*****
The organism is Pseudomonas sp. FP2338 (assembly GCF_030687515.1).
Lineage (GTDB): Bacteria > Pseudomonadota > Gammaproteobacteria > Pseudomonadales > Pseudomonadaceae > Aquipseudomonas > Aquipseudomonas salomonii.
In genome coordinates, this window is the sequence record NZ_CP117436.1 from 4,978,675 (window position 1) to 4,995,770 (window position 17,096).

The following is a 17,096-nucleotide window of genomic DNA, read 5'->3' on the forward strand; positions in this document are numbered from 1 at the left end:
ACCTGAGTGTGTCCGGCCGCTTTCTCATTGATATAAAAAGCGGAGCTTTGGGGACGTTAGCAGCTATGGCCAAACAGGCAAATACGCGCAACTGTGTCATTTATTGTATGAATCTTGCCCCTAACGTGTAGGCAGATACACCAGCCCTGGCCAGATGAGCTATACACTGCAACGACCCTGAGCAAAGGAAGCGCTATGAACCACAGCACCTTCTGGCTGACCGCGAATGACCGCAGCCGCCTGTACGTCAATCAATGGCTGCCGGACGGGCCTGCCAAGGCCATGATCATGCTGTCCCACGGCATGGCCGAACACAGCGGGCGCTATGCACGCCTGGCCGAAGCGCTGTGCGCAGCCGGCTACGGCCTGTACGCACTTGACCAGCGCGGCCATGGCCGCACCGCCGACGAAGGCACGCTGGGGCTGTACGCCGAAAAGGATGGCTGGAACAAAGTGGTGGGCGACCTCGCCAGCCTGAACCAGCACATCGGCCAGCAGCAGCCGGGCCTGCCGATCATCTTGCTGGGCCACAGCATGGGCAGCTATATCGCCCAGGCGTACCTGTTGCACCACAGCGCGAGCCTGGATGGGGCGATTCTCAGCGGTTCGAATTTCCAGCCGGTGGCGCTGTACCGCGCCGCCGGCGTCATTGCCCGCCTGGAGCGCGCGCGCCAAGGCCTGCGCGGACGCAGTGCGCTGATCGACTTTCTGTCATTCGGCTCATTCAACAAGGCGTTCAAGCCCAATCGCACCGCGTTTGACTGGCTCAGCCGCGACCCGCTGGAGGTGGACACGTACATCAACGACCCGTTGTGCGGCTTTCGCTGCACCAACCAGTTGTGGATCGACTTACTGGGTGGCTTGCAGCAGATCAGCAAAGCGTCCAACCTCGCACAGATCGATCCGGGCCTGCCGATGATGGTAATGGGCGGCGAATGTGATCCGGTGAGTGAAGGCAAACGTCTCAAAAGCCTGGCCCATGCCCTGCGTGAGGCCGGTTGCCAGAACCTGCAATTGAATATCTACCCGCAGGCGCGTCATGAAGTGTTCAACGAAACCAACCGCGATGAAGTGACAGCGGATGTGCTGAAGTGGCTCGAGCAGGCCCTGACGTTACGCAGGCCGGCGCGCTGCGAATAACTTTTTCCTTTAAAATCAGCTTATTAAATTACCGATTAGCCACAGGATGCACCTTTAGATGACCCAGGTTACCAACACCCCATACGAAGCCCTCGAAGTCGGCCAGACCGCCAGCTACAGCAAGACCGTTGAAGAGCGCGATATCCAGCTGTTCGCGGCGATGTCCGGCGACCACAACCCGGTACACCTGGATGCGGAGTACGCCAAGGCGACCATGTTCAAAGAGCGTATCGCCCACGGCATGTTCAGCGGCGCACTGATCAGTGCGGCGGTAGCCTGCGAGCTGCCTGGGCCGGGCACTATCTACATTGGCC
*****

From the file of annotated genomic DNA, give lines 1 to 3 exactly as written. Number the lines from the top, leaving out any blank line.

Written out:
The organism is Pseudomonas sp. FP2338 (assembly GCF_030687515.1).
Lineage (GTDB): Bacteria > Pseudomonadota > Gammaproteobacteria > Pseudomonadales > Pseudomonadaceae > Aquipseudomonas > Aquipseudomonas salomonii.
In genome coordinates, this window is the sequence record NZ_CP117436.1 from 4,978,675 (window position 1) to 4,995,770 (window position 17,096).